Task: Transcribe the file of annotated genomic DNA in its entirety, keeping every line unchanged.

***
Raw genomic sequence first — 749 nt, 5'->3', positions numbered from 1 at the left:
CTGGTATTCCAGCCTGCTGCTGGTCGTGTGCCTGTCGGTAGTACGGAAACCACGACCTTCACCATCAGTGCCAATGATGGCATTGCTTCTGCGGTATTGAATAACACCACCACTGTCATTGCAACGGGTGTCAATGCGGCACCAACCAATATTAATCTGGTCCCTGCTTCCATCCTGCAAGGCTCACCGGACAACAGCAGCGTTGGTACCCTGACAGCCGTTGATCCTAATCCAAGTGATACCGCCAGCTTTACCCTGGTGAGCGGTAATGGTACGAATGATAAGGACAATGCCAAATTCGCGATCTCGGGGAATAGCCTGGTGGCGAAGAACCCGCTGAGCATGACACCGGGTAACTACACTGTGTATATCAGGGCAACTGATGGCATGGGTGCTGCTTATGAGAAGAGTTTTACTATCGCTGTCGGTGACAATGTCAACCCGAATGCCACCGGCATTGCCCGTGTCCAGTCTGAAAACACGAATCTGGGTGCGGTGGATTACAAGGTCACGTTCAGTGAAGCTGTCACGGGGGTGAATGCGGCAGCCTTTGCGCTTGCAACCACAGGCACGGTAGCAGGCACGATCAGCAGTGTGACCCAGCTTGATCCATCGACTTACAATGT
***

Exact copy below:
Raw genomic sequence first — 749 nt, 5'->3', positions numbered from 1 at the left:
CTGGTATTCCAGCCTGCTGCTGGTCGTGTGCCTGTCGGTAGTACGGAAACCACGACCTTCACCATCAGTGCCAATGATGGCATTGCTTCTGCGGTATTGAATAACACCACCACTGTCATTGCAACGGGTGTCAATGCGGCACCAACCAATATTAATCTGGTCCCTGCTTCCATCCTGCAAGGCTCACCGGACAACAGCAGCGTTGGTACCCTGACAGCCGTTGATCCTAATCCAAGTGATACCGCCAGCTTTACCCTGGTGAGCGGTAATGGTACGAATGATAAGGACAATGCCAAATTCGCGATCTCGGGGAATAGCCTGGTGGCGAAGAACCCGCTGAGCATGACACCGGGTAACTACACTGTGTATATCAGGGCAACTGATGGCATGGGTGCTGCTTATGAGAAGAGTTTTACTATCGCTGTCGGTGACAATGTCAACCCGAATGCCACCGGCATTGCCCGTGTCCAGTCTGAAAACACGAATCTGGGTGCGGTGGATTACAAGGTCACGTTCAGTGAAGCTGTCACGGGGGTGAATGCGGCAGCCTTTGCGCTTGCAACCACAGGCACGGTAGCAGGCACGATCAGCAGTGTGACCCAGCTTGATCCATCGACTTACAATGT